The proposed design of the Dwight D. Eisenhower memorial features a 447 foot long, 80 foot high “doodle-like sketch” of the Normandy beach, as architects and planners hope to begin the actual process of constructing the long-awaited monument.
The Eisenhower Memorial Commission will hang a mock-up of the latest design of the ill-received memorial to the 34th president Sept. 20, the first time an example of the tapestry will be hung on the future site of the monument since 2011.
“The tapestry design now consists of a doodle-like sketch of Point du Hoc on the Normandy coast,” the National Civic Art Society said in a press release announcing the mock-up. “This is a major change from the prior design, which was a more photorealistic rendering of the coast.”
The Point du Hoc tapestry takes a central place in the overall Eisenhower memorial, which spans nearly four acres across Independence Avenue from the National Mall in Washington, D.C.
The arrangement “invites visitors to learn about Normandy and the location of one of Eisenhower’s greatest achievements” as Supreme Allied Commander who presided over D-Day and the invasion of Normandy, the EMC said in a detailed description of the new monument design.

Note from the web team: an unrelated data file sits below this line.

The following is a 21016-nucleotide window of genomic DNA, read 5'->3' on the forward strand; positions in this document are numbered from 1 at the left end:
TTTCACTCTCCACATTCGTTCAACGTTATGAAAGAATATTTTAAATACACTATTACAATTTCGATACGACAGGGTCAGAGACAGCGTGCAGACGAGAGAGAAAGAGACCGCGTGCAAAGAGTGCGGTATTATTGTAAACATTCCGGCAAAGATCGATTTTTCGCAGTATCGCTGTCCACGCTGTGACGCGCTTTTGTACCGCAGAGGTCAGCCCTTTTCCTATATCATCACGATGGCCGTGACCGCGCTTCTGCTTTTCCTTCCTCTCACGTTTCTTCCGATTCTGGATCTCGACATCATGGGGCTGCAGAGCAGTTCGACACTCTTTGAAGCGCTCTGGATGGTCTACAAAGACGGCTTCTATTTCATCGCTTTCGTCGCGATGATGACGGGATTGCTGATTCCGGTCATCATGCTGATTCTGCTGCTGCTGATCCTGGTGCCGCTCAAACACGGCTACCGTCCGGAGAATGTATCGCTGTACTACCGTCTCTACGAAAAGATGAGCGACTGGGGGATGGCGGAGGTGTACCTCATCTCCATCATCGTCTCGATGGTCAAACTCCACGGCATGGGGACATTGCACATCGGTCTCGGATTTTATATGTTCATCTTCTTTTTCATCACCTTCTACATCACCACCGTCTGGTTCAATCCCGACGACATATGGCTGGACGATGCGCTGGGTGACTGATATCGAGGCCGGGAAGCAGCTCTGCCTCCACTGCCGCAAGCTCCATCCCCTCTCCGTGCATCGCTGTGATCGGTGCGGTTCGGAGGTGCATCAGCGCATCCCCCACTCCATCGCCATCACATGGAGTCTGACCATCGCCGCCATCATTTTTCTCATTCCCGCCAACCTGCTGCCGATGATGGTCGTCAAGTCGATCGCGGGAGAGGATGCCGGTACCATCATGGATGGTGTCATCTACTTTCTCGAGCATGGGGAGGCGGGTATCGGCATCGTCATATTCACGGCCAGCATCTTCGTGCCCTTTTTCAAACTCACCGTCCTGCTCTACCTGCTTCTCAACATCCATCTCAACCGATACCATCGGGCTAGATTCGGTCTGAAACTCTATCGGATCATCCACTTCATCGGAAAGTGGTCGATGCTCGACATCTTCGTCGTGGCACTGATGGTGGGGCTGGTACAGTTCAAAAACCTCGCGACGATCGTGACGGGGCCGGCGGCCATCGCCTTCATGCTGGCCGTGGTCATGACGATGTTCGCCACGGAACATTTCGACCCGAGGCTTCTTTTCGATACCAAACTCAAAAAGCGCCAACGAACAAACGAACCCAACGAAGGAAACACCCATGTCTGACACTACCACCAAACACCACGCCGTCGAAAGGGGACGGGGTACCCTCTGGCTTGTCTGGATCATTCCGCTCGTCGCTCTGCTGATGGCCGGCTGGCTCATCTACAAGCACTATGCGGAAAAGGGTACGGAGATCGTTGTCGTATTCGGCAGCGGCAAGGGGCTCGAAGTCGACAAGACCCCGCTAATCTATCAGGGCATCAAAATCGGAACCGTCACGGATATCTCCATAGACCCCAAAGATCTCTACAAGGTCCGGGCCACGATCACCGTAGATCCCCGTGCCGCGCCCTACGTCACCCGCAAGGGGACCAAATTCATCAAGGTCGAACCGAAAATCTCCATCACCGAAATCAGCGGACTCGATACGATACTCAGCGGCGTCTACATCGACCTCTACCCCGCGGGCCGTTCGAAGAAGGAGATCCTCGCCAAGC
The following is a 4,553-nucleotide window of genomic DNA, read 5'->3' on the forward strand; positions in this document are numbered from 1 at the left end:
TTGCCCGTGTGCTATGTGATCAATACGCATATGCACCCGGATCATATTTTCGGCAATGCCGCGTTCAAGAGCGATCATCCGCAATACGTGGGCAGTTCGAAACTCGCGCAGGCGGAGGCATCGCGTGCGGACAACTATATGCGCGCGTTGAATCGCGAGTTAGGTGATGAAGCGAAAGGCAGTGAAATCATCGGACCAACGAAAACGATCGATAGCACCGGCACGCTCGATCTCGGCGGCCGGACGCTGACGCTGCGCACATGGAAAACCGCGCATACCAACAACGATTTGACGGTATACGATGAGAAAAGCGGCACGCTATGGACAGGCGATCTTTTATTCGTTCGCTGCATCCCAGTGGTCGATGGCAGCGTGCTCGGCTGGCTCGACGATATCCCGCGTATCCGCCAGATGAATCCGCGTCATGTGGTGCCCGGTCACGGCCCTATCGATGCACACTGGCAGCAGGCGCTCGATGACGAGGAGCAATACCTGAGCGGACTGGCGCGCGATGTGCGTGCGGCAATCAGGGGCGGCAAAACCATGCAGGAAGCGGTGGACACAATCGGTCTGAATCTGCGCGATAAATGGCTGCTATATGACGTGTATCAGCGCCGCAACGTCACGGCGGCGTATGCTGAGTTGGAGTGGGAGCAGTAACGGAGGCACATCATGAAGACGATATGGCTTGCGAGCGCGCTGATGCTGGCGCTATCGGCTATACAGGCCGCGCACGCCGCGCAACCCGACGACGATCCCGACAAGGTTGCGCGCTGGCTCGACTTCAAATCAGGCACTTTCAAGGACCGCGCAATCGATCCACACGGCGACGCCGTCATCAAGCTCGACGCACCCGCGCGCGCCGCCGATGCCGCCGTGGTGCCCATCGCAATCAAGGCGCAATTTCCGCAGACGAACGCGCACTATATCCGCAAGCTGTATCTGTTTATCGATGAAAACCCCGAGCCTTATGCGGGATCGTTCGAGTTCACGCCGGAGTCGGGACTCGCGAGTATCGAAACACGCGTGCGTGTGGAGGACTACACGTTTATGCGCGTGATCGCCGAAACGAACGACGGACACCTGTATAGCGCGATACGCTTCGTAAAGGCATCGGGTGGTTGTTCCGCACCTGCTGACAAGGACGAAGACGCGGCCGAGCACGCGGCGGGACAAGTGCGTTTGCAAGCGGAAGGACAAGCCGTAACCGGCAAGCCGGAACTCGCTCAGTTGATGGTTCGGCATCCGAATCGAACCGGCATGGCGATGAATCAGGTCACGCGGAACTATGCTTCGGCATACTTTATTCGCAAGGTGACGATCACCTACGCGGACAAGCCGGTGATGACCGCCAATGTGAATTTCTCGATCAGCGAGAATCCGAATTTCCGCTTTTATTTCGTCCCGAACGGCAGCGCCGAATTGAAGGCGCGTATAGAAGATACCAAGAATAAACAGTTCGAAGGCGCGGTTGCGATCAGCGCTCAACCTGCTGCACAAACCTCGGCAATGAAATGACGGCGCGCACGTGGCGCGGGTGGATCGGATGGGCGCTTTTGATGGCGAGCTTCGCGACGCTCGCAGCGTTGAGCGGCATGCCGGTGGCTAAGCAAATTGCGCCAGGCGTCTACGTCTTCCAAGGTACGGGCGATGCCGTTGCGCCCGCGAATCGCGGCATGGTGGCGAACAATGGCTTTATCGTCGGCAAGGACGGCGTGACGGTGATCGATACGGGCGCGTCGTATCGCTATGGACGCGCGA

“Normandy symbolically remains a powerful reminder of the sacrifices of D-Day and how this pivotal event lead to peace and shaped our nation’s history in the years that followed,” the EMC said.
The tapestry was initially supposed to be a panorama depicting Abilene, Ks., Eisenhower’s home town. That tapestry was one of many controversial aspects of monument when the initial designs were released in 2011.
After many complaints, the memorial committees and federal park authorities worked with architect Frank Gehry to change the design to an aerial view of Normandy.
The Eisenhower memorial finally received $45 million funding in May, after years of being blocked in the appropriations process. Fifty-eight retired generals and admirals sent a letter to Congress last fall opposing the design, and the Eisenhower family has also petitioned the memorial commission to delay the project to “significantly changing the concept, scale, and scope of the memorial.”
The commission intends to complete the memorial by June 6, 2019, the 75th anniversary of the invasion of Normandy.
The EMC is presenting the proposed memorial designs, which include a new sculpture of young Eisenhower, to the U.S. Commission of Fine Arts at a meeting Sept. 20 for approval.
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